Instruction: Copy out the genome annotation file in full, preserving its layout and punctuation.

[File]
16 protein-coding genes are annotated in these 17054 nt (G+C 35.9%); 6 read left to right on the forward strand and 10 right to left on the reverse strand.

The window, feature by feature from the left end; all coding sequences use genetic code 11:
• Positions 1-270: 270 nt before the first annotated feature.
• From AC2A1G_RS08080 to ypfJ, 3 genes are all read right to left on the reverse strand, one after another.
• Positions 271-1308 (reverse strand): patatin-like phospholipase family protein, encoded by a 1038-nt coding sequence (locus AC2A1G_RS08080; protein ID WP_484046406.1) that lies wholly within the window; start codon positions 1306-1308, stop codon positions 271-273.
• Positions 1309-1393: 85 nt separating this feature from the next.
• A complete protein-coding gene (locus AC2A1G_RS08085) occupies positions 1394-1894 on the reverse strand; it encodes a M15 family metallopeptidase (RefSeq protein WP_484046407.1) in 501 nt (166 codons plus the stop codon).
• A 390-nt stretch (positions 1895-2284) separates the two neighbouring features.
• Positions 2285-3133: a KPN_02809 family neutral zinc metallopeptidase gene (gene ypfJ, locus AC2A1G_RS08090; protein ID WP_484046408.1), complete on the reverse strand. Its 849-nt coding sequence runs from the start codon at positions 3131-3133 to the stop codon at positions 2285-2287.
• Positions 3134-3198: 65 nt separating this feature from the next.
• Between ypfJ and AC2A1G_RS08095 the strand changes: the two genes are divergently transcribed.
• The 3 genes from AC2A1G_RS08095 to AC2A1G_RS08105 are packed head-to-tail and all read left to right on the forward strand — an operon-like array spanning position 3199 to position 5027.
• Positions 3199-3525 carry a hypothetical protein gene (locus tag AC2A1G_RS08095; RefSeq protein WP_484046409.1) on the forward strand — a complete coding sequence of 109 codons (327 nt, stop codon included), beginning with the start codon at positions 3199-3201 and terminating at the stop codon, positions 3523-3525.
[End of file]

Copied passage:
16 protein-coding genes are annotated in these 17054 nt (G+C 35.9%); 6 read left to right on the forward strand and 10 right to left on the reverse strand.

The window, feature by feature from the left end; all coding sequences use genetic code 11:
• Positions 1-270: 270 nt before the first annotated feature.
• From AC2A1G_RS08080 to ypfJ, 3 genes are all read right to left on the reverse strand, one after another.
• Positions 271-1308 (reverse strand): patatin-like phospholipase family protein, encoded by a 1038-nt coding sequence (locus AC2A1G_RS08080; protein ID WP_484046406.1) that lies wholly within the window; start codon positions 1306-1308, stop codon positions 271-273.
• Positions 1309-1393: 85 nt separating this feature from the next.
• A complete protein-coding gene (locus AC2A1G_RS08085) occupies positions 1394-1894 on the reverse strand; it encodes a M15 family metallopeptidase (RefSeq protein WP_484046407.1) in 501 nt (166 codons plus the stop codon).
• A 390-nt stretch (positions 1895-2284) separates the two neighbouring features.
• Positions 2285-3133: a KPN_02809 family neutral zinc metallopeptidase gene (gene ypfJ, locus AC2A1G_RS08090; protein ID WP_484046408.1), complete on the reverse strand. Its 849-nt coding sequence runs from the start codon at positions 3131-3133 to the stop codon at positions 2285-2287.
• Positions 3134-3198: 65 nt separating this feature from the next.
• Between ypfJ and AC2A1G_RS08095 the strand changes: the two genes are divergently transcribed.
• The 3 genes from AC2A1G_RS08095 to AC2A1G_RS08105 are packed head-to-tail and all read left to right on the forward strand — an operon-like array spanning position 3199 to position 5027.
• Positions 3199-3525 carry a hypothetical protein gene (locus tag AC2A1G_RS08095; RefSeq protein WP_484046409.1) on the forward strand — a complete coding sequence of 109 codons (327 nt, stop codon included), beginning with the start codon at positions 3199-3201 and terminating at the stop codon, positions 3523-3525.